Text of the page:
LETTER: We’re not done yet

May. 06, 2015 @ 04:58 AM

To the Editor:

It’s not a “done deal” in Rockingham County. Residents there will not be getting any coal ash because it would violate their civil rights. Is it OK for Duke Energy to poison the residents in Colon and Osgood? Don’t they have any civil rights? Are they not entitled to life, liberty and the pursuit of happiness guaranteed by our constitution?

In Thursday’s paper (4-30-15) Duke Energy officials announced that they would build landfills at Eden and Wilmington. When Duke Energy held their meeting at the Lee County Arts Center, I asked them why they couldn’t build landfills closer to the affected sites, instead of moving it hundreds of miles away. I was told it would take three years to build a landfill and they didn’t have time. They had to get rid of it immediately. Now, suddenly they do have time to build two landfills. Wow! Duke Energy has the power to solve its own problems without the legislators help.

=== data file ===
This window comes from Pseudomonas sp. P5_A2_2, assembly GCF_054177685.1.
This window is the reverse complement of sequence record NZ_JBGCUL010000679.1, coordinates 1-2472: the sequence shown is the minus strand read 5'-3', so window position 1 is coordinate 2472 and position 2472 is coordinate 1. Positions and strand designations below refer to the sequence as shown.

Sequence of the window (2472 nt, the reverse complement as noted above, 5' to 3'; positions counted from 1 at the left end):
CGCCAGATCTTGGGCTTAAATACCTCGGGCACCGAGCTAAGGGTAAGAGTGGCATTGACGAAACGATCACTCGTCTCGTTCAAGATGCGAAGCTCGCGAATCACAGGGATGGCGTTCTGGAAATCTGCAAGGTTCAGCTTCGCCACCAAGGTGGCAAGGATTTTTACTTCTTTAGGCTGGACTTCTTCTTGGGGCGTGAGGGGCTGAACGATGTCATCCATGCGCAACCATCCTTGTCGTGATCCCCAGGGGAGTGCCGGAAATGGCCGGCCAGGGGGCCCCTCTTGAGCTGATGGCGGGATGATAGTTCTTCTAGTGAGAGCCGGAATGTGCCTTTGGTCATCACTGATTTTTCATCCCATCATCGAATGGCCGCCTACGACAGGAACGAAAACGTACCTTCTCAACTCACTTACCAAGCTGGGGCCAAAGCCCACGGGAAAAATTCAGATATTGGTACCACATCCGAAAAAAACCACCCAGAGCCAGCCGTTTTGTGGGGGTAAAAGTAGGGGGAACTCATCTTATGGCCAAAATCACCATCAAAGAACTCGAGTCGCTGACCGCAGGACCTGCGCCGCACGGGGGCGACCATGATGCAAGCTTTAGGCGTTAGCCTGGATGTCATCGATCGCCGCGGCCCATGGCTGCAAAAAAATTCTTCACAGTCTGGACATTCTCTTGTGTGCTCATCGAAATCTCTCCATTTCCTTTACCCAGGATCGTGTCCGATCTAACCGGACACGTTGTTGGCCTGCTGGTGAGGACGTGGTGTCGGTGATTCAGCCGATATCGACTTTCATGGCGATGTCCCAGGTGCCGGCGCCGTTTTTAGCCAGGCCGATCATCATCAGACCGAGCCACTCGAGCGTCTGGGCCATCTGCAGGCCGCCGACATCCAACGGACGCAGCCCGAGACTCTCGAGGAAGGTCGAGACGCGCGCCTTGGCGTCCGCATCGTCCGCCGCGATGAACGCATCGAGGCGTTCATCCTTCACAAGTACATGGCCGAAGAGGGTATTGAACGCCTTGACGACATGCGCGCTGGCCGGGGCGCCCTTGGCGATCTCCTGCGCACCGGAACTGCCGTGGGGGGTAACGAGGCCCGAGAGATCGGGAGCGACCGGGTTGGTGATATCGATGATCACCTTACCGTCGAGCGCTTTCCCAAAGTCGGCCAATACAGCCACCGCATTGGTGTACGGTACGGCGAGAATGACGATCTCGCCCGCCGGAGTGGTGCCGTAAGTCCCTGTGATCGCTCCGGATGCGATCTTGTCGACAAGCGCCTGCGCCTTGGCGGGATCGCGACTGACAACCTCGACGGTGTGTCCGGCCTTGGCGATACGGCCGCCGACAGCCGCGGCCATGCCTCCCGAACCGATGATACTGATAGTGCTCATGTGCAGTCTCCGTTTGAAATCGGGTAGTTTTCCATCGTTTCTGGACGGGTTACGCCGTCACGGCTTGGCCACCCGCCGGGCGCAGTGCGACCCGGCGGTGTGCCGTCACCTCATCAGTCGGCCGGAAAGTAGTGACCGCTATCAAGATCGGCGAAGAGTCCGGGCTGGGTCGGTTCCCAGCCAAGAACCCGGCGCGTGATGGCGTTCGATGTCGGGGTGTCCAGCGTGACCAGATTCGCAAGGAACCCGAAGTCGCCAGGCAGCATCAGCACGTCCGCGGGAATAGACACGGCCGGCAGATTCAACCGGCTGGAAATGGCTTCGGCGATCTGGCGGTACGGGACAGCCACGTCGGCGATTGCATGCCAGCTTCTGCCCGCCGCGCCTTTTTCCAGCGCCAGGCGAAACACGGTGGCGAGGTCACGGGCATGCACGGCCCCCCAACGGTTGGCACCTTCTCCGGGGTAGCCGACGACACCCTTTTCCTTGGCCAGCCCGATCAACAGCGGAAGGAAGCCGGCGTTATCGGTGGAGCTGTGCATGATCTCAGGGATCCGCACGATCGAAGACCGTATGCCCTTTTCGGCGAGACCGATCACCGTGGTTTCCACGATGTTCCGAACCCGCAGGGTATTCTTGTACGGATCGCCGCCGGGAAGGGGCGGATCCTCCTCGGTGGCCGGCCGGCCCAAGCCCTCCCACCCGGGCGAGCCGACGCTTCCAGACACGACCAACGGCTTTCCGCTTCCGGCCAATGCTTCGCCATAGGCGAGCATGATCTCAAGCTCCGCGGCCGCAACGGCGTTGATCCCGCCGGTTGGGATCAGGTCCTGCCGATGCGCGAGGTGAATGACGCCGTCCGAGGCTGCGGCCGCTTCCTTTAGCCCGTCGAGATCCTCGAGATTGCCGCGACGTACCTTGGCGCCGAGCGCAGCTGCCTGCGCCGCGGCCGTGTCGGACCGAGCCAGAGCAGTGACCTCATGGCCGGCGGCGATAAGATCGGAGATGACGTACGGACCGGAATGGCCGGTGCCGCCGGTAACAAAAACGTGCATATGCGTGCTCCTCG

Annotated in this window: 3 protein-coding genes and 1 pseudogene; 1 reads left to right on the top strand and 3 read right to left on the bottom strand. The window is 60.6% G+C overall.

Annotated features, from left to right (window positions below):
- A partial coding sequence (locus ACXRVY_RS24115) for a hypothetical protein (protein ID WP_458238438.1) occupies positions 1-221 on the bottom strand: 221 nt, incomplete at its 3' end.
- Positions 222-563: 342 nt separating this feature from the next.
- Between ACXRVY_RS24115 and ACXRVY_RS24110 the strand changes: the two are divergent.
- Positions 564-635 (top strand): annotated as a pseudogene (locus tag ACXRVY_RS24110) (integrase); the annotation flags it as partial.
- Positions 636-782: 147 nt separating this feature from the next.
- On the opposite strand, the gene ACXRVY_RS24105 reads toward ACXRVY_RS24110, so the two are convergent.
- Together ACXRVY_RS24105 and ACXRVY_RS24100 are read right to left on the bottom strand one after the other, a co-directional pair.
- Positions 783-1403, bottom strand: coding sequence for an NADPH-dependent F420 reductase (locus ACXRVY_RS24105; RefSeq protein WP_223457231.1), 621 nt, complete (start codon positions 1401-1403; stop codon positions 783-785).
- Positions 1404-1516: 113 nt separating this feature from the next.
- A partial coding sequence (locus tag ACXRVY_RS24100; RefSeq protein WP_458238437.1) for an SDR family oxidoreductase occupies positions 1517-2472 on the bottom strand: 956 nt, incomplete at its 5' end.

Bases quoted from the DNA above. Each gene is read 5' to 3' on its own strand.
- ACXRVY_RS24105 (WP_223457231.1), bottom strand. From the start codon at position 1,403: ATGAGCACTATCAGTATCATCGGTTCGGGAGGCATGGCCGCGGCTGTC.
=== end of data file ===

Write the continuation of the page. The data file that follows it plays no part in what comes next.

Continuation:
According to an online article called, “Closing the Floodgates,” technology already exist to make coal ash safe. According to the profit to stop all forms of air and water pollution and the cost to rate payers would be only $6 per year. Their lobbyists have fought long and hard to keep these policies from being approved because they claimed they would be too expensive. In the meantime, millions of people have gotten sick and countless others have died from coal ash health hazards. Duke Energy refuses to admit that it is their fault because to do so would open the floodgates to future lawsuits. Two years ago they promised the residents in Flemington, near Wilmington, a new water line to replace the 120 wells that were ruined. They are still waiting.

Duke Energy claims that the landfills in Lee and Chatham counties would use industry proven containment and monitoring technologies. These dry landfills have never been tested, so how can they make this claim? Are they talking about the liners that are approved for household garbage only? We have asked for the first field test of these liners to be made at the Asheville Airport site. We are still waiting for a reply from Duke Energy to pay for this environmental impact study. I guess they are too busy paying for more useless commercials, since they know you can’t buy your energy from anyone else.

This whole project goes against scientific practices. Some liners failed after just 12 months. They are designed to last 20 years. Then what? Where will they take our coal ash?

Arlene Jackson

Sanford